Prof Jennifer Todd seminar on Identity Change, Identity Politics and Identity Traps, Thurs 7 February NUI Galway

Professor Jennifer Todd, one of the foremost scholars of the Northern Ireland conflict and of identity change in Ireland is giving a research seminar on Thursday 7 February in the School of Political Science and Sociology in NUI Galway.

Date: Thurs 7 February, 2pm
Venue: Room 333, Aras Moyola
Identity change, identity politics and identity traps: why everyday compromise after conflict is so often reversed. Research from the two Irelands.

Abstract: This paper sketches a dynamic empirical analysis of micro-identity change and its (potential) macro-impact in politics and social life. It outlines some of the concepts, measures and conclusions from my recently published qualitative research on both parts of Ireland (with a control study in France). Its focus on individual identity innovation – set against analysis of social boundaries and cultural grammars – allows comparative empirical analysis of incipient processes of identity change in very different social settings. Its typology of identity change, oriented to project, content and argumentation, shows the obstacles specific to each type of change and the existence of social traps, where individuals’ resources and opportunities lead them to types of change almost certain to fail. This allows more nuanced comparative research than do the dominant political science approaches to identity. Its conclusions go against contemporary wisdom. Identity change is pervasive, even more so in conflict-ridden situations than in consensual ones. It takes a limited number of forms, working from given national and religious bases rather than rejecting them. And it meets predictable social traps. The paper shows how this leads to a distinctive approach to explaining political reversals in Northern Ireland from flags to Brexit and a distinctive policy orientation. Neither pluralist nor cosmopolitan ideologies grasp the process:  rather than ‘new narratives’ there is need for new constitutional signposts beyond identity politics.

Jennifer Todd, Identity Change After Conflict: Ethnicity, Boundaries and Belonging in the Two Irelands. Springer/Palgrave Macmillan 2018


Jennifer Todd is a full professor at University College Dublin (until 2018 in School of Politics and International Relations), Member of the Royal Irish Academy, Fellow of the Geary Institute, UCD, current Fellow of the Political Science Association of Ireland, and (2016) Fernand Braudel Fellow at SPS, European University Institute, research director (previously director) Institute for British-Irish Studies, UCD. She writes on the structural and institutional conditions of (ethnic) conflict and the processes of institutional change that can lead to settlement, with particular expertise on Northern Ireland, and on issues of identity, ethnicity and identity change. On conflict and settlement, she is co-author with J. Ruane of Dynamics of Conflict in Northern Ireland (Cambridge, 1996), co-author with J. Coakley of ‘From Sunningdale to St Andrews‘ (Oxford, forthcoming 2019), and numerous articles in West European Politics, Political Studies, Parliamentary AffairsIrish Political Studies. and numerous edited books and book chapters.  On identity and ethnicity, she has recently published Identity Change after Conflict (Springer-Palgrave 2018), a co-edited journal issue with B. Rumelili on Paradoxes of Identity Change  (2018) and numerous articles and edited volumes, in Politics, Theory and Society, Archives Européennes de Sociologie, Nations and Nationalism, Nationalism and Ethnic Politics, Participation and Conflict, etc. With J. Coakley she produced an archive of interviews on Breaking Patterns of Conflict in Northern Ireland, recently opened to researchers in the John Whyte Archive, Archives, UCD. She is presently writing (with J. Ruane) a sequel to Dynamics of Conflict, and undertaking new qualitative research in ‘Brexiting’ Northern Ireland.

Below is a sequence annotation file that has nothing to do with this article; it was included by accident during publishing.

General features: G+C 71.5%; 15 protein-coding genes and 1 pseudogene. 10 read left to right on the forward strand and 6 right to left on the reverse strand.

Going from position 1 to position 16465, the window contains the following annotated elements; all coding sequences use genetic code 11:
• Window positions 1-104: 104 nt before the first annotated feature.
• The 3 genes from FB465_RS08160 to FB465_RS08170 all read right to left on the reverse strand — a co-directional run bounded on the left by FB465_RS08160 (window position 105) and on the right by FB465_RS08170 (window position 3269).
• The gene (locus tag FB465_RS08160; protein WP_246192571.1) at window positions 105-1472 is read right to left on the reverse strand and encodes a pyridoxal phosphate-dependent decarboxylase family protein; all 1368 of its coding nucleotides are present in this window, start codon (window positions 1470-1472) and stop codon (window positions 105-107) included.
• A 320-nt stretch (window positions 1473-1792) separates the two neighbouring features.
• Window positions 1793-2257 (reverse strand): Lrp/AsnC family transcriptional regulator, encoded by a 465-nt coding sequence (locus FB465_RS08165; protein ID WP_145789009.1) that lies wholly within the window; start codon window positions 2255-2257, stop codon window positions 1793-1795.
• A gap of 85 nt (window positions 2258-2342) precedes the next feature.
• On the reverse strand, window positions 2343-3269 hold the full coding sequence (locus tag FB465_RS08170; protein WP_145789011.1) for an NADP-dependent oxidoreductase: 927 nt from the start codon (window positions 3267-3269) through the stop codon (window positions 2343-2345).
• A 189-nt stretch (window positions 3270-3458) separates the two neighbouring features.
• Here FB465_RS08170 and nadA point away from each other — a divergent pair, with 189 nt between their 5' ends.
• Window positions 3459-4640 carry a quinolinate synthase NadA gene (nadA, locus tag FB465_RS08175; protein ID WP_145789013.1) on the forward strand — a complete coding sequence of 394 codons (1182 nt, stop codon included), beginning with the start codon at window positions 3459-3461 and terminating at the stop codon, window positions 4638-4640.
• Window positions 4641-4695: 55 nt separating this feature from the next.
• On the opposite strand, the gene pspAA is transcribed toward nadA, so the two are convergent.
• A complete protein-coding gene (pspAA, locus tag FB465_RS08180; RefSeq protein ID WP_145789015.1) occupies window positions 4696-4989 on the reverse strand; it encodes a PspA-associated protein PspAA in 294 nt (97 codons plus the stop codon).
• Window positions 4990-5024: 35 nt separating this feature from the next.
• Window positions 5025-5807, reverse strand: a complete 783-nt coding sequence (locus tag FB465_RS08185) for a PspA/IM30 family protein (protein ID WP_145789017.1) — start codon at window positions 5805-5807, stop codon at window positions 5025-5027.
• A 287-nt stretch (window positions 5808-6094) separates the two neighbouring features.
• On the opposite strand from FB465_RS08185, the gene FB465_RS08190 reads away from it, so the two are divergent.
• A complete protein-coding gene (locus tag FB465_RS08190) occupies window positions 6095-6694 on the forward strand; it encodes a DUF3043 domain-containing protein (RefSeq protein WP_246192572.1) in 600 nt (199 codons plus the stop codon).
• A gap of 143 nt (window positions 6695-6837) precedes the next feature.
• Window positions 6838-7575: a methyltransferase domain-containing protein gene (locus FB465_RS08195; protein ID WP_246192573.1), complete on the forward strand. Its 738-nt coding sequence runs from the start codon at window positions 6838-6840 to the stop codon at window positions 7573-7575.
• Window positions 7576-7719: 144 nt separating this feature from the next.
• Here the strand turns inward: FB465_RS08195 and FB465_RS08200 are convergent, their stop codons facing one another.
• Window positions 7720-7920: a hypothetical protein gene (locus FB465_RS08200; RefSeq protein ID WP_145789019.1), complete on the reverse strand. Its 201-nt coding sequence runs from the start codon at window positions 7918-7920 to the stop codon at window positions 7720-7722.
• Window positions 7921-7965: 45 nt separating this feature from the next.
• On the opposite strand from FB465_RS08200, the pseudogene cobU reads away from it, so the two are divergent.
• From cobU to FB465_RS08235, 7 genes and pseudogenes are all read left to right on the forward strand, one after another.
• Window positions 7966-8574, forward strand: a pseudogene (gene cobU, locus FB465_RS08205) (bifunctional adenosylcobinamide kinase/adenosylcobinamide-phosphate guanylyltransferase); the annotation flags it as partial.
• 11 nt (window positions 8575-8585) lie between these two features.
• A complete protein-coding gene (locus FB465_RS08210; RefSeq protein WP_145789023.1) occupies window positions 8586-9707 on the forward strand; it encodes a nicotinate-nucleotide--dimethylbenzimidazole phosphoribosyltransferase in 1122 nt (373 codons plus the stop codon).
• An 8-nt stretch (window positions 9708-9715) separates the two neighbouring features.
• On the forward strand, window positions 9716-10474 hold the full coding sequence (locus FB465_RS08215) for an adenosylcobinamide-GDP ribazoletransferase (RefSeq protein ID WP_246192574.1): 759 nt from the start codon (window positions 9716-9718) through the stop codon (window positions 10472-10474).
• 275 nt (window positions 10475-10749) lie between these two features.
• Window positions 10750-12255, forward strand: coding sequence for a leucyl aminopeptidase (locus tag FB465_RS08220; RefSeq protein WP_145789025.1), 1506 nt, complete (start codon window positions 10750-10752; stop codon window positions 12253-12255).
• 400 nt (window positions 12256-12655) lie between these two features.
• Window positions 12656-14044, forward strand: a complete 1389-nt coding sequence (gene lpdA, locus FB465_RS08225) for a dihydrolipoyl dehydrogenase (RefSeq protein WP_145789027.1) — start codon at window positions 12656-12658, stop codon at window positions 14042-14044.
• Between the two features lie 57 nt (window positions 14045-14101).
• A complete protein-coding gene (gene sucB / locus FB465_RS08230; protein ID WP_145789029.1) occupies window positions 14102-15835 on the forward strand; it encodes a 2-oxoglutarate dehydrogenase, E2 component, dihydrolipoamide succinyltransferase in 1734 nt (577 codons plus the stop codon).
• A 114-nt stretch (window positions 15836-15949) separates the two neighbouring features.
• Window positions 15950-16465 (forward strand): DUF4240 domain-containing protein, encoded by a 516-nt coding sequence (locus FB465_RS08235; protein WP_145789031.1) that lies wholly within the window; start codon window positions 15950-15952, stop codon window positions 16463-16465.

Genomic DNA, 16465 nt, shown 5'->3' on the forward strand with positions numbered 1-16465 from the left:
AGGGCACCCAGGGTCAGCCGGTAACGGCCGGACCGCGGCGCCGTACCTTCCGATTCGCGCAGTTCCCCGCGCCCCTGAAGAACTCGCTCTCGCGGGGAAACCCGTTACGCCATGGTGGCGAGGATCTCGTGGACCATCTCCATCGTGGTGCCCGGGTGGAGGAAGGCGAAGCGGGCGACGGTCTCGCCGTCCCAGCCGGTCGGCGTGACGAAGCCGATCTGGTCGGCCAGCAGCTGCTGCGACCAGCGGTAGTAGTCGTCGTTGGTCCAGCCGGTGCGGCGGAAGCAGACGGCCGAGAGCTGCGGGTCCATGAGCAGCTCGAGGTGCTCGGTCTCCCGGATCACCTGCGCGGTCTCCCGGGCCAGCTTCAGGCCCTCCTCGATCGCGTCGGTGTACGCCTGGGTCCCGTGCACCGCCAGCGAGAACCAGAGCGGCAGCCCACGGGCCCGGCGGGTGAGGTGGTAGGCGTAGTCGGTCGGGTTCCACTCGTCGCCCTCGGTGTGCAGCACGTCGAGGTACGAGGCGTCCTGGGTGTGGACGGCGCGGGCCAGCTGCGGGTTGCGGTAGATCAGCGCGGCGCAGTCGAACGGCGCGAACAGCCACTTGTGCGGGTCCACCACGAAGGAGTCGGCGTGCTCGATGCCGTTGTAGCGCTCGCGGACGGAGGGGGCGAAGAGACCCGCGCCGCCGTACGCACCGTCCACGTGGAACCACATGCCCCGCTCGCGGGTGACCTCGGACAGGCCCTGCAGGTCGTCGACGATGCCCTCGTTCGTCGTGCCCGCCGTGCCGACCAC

About niallodoc

Senior Lecturer in the School of Political Science and Sociology at the National University of Ireland Galway
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